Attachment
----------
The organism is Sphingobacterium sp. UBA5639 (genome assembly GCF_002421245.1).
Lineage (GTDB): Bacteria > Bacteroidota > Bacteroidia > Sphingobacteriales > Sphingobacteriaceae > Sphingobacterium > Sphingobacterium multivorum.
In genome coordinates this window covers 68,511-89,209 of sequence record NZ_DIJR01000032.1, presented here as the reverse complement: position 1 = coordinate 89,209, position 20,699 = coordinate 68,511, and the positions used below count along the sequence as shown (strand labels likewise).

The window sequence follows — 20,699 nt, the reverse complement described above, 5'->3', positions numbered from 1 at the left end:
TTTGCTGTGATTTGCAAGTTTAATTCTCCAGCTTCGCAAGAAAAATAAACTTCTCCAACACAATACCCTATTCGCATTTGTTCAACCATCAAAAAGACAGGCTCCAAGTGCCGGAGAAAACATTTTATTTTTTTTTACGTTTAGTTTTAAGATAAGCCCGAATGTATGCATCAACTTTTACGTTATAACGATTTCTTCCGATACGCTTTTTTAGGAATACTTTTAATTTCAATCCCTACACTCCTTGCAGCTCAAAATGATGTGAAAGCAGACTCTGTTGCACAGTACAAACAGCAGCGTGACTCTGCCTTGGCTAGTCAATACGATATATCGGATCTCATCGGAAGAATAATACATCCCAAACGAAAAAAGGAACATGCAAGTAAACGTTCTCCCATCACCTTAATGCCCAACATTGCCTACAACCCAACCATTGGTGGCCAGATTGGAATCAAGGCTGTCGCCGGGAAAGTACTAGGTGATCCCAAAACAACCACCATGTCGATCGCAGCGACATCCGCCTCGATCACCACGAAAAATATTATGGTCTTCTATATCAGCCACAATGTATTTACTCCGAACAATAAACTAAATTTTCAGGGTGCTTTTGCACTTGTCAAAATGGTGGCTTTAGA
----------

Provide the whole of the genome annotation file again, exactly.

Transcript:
The organism is Sphingobacterium sp. UBA5639 (genome assembly GCF_002421245.1).
Lineage (GTDB): Bacteria > Bacteroidota > Bacteroidia > Sphingobacteriales > Sphingobacteriaceae > Sphingobacterium > Sphingobacterium multivorum.
In genome coordinates this window covers 68,511-89,209 of sequence record NZ_DIJR01000032.1, presented here as the reverse complement: position 1 = coordinate 89,209, position 20,699 = coordinate 68,511, and the positions used below count along the sequence as shown (strand labels likewise).

The window sequence follows — 20,699 nt, the reverse complement described above, 5'->3', positions numbered from 1 at the left end:
TTTGCTGTGATTTGCAAGTTTAATTCTCCAGCTTCGCAAGAAAAATAAACTTCTCCAACACAATACCCTATTCGCATTTGTTCAACCATCAAAAAGACAGGCTCCAAGTGCCGGAGAAAACATTTTATTTTTTTTTACGTTTAGTTTTAAGATAAGCCCGAATGTATGCATCAACTTTTACGTTATAACGATTTCTTCCGATACGCTTTTTTAGGAATACTTTTAATTTCAATCCCTACACTCCTTGCAGCTCAAAATGATGTGAAAGCAGACTCTGTTGCACAGTACAAACAGCAGCGTGACTCTGCCTTGGCTAGTCAATACGATATATCGGATCTCATCGGAAGAATAATACATCCCAAACGAAAAAAGGAACATGCAAGTAAACGTTCTCCCATCACCTTAATGCCCAACATTGCCTACAACCCAACCATTGGTGGCCAGATTGGAATCAAGGCTGTCGCCGGGAAAGTACTAGGTGATCCCAAAACAACCACCATGTCGATCGCAGCGACATCCGCCTCGATCACCACGAAAAATATTATGGTCTTCTATATCAGCCACAATGTATTTACTCCGAACAATAAACTAAATTTTCAGGGTGCTTTTGCACTTGTCAAAATGGTGGCTTTAGA